Combined tourism/investment attraction campaign;
An integrated and more efficient transportation network (e.g. faster-speed rail, freight, rail gauges, alignment of transport ticketing systems);
Technology and data share;
Combining specific state government resources;
Alignment of red tape, including business laws and regulations;
Alignment of skills and education systems, and
Possible creation of new cities as links between the larger cities
“There is a plethora of development activity that is occurring across Victoria, NSW and QLD. However, this activity is happening in isolation. Policy levers such as favourable taxation and investment incentives, coordinated transport and land use planning and a clear and transparent strategy, need to be considered by governments and could create a blueprint for Australia’s East Coast Megaregion.”

“The COVID-19 crisis provides an opportunity to change the way we manage the road to recovery, across borders and across jurisdictions to the net benefit of all.  For example, investment in projects of state and even national significance such as faster interstate rail links between cities, has the capacity to reshape Australia and drive economic activity into the future.”

“Given the size and scale of the policy considerations, tremendous leadership will be needed to drive the long-term strategic thinking that an East Coast Megaregion requires.”

“The Committee calls on the Federal Government and governments of Victoria, NSW and QLD to use the momentum from the collaboration achieved at the National Cabinet to set-up a leadership body to consider how an East Coast Megaregion could drive sustained economic recovery, prioritise investment in nation-building infrastructure and potentially deliver billions of dollars to our economy over time” said Ms Letts.





To arrange interviews and details or the report contact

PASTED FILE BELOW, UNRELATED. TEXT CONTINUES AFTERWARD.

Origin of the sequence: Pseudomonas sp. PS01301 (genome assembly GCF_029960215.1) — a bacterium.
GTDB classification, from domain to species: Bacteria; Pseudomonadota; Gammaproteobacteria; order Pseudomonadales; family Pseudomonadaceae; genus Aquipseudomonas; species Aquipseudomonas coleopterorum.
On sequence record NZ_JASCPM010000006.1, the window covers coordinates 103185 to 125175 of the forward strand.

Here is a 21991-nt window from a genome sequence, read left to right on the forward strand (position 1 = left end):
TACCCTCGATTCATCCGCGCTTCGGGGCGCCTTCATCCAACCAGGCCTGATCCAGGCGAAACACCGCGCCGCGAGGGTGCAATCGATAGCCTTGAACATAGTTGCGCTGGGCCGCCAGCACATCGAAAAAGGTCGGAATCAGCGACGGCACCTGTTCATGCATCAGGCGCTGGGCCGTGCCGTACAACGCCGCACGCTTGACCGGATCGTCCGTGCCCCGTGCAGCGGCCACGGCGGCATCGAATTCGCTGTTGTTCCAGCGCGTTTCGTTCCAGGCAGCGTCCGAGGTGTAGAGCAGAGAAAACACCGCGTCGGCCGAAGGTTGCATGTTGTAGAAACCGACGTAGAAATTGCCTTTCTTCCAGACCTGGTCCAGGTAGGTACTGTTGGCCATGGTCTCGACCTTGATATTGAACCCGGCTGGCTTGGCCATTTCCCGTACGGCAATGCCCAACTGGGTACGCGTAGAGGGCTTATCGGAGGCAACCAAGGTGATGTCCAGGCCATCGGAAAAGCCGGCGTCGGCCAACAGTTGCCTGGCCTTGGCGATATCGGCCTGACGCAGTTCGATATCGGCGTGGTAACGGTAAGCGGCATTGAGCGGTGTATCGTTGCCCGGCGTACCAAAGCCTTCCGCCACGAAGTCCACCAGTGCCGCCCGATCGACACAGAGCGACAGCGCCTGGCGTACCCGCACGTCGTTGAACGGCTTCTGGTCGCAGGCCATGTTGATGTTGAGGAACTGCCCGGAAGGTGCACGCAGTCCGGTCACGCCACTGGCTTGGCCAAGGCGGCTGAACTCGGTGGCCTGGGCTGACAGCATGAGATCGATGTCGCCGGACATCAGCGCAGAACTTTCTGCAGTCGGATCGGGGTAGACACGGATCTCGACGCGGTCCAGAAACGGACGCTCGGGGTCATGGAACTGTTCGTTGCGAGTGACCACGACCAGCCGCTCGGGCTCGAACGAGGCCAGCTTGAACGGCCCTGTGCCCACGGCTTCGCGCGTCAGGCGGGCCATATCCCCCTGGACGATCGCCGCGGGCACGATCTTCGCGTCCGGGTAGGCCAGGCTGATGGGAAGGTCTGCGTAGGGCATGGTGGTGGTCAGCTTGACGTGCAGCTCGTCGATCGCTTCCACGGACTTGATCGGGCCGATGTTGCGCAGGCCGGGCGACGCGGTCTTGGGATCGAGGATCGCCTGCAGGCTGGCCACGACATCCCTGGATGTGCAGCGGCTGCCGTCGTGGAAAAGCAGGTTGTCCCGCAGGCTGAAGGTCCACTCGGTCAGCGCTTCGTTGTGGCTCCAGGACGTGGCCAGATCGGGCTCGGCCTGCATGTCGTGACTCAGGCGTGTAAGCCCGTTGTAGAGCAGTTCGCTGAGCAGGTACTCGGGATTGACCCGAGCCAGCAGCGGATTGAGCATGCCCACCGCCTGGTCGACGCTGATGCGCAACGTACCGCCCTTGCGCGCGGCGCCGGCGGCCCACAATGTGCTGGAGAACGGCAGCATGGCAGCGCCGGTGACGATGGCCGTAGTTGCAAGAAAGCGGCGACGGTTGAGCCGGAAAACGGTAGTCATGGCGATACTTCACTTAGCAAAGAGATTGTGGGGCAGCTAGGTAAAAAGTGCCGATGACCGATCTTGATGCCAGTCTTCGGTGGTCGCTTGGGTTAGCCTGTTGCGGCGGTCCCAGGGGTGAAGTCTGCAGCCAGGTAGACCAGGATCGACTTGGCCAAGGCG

Laura Kerr Melvin I Committee for Melbourne, Communications and Stakeholder Engagement Manager I M +61 434 107 949 I lmelvin@melbourne.org.au

Available for interview

Martine Letts, CEO Committee for Melbourne

Terry Rawnsley, Principal Partner, National Lead Economic and Social Analysis| M +61 412 878 652


Committee for Melbourne (the Committee) works towards shaping a better future for Greater Melbourne. Together with our members, we make a difference by challenging the status quo and encouraging thought leadership to create change through confident and influential advocacy.

With over 150 member organisations drawn from across Greater Melbourne’s major corporations, small and medium businesses, academic institutions, local government and not-for-profit entities, the Committee is an active connector.

The Committee’s work embraces four key pillars: Future Economy, Infrastructure, Urban Optimisation and Liveability. Working with, and on behalf of our members, the Committee aims to ensure Melbourne’s challenges and opportunities are addressed in ways that keep our city vital, inclusive, progressive and sustainable.

As a not-for-profit, member-funded entity, the Committee is politically independent and impartial. This allows us to freely and purposefully raise issues of importance to the growth and development of Greater Melbourne.

In response to the Covid-19 Pandemic, the Committee launched a ‘Road to Recovery’ advocacy platform, in collaboration with the Broader Melbourne business community, civic leaders,  Government agencies and the national Committees for Cites and Regions network.

Download Report